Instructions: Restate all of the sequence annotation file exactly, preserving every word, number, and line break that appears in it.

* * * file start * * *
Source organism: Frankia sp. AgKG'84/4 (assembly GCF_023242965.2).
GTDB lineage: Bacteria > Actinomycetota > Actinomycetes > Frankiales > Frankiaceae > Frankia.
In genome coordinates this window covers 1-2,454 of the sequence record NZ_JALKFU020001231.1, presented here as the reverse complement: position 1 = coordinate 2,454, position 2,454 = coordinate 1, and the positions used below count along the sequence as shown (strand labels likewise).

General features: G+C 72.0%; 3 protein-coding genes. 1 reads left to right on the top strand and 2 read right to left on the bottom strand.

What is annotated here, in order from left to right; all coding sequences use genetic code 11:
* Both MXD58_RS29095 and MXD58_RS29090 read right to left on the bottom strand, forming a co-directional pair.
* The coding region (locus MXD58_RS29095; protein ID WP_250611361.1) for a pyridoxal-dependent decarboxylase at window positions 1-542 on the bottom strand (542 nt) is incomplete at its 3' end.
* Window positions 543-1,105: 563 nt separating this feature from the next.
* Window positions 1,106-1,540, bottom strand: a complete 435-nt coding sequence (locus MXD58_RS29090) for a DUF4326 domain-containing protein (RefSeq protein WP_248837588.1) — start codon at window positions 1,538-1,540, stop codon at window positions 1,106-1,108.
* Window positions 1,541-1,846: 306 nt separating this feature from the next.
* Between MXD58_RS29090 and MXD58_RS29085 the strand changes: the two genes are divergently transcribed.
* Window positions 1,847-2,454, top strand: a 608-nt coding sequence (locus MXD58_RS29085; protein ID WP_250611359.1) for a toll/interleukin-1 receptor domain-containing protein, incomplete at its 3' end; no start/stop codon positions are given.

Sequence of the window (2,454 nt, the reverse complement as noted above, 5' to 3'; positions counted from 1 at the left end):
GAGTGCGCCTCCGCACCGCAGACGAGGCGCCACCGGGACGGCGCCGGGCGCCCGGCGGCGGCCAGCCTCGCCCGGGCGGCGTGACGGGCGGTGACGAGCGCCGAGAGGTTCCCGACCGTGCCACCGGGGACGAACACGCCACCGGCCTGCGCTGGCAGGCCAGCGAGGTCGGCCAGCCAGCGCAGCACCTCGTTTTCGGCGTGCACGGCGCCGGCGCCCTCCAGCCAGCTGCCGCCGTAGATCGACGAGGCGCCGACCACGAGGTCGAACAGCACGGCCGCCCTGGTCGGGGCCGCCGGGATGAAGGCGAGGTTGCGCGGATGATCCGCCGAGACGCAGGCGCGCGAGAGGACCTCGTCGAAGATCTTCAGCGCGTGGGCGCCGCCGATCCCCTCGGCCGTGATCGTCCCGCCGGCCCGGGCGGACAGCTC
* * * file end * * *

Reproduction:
Source organism: Frankia sp. AgKG'84/4 (assembly GCF_023242965.2).
GTDB lineage: Bacteria > Actinomycetota > Actinomycetes > Frankiales > Frankiaceae > Frankia.
In genome coordinates this window covers 1-2,454 of the sequence record NZ_JALKFU020001231.1, presented here as the reverse complement: position 1 = coordinate 2,454, position 2,454 = coordinate 1, and the positions used below count along the sequence as shown (strand labels likewise).

General features: G+C 72.0%; 3 protein-coding genes. 1 reads left to right on the top strand and 2 read right to left on the bottom strand.

What is annotated here, in order from left to right; all coding sequences use genetic code 11:
* Both MXD58_RS29095 and MXD58_RS29090 read right to left on the bottom strand, forming a co-directional pair.
* The coding region (locus MXD58_RS29095; protein ID WP_250611361.1) for a pyridoxal-dependent decarboxylase at window positions 1-542 on the bottom strand (542 nt) is incomplete at its 3' end.
* Window positions 543-1,105: 563 nt separating this feature from the next.
* Window positions 1,106-1,540, bottom strand: a complete 435-nt coding sequence (locus MXD58_RS29090) for a DUF4326 domain-containing protein (RefSeq protein WP_248837588.1) — start codon at window positions 1,538-1,540, stop codon at window positions 1,106-1,108.
* Window positions 1,541-1,846: 306 nt separating this feature from the next.
* Between MXD58_RS29090 and MXD58_RS29085 the strand changes: the two genes are divergently transcribed.
* Window positions 1,847-2,454, top strand: a 608-nt coding sequence (locus MXD58_RS29085; protein ID WP_250611359.1) for a toll/interleukin-1 receptor domain-containing protein, incomplete at its 3' end; no start/stop codon positions are given.

Sequence of the window (2,454 nt, the reverse complement as noted above, 5' to 3'; positions counted from 1 at the left end):
GAGTGCGCCTCCGCACCGCAGACGAGGCGCCACCGGGACGGCGCCGGGCGCCCGGCGGCGGCCAGCCTCGCCCGGGCGGCGTGACGGGCGGTGACGAGCGCCGAGAGGTTCCCGACCGTGCCACCGGGGACGAACACGCCACCGGCCTGCGCTGGCAGGCCAGCGAGGTCGGCCAGCCAGCGCAGCACCTCGTTTTCGGCGTGCACGGCGCCGGCGCCCTCCAGCCAGCTGCCGCCGTAGATCGACGAGGCGCCGACCACGAGGTCGAACAGCACGGCCGCCCTGGTCGGGGCCGCCGGGATGAAGGCGAGGTTGCGCGGATGATCCGCCGAGACGCAGGCGCGCGAGAGGACCTCGTCGAAGATCTTCAGCGCGTGGGCGCCGCCGATCCCCTCGGCCGTGATCGTCCCGCCGGCCCGGGCGGACAGCTC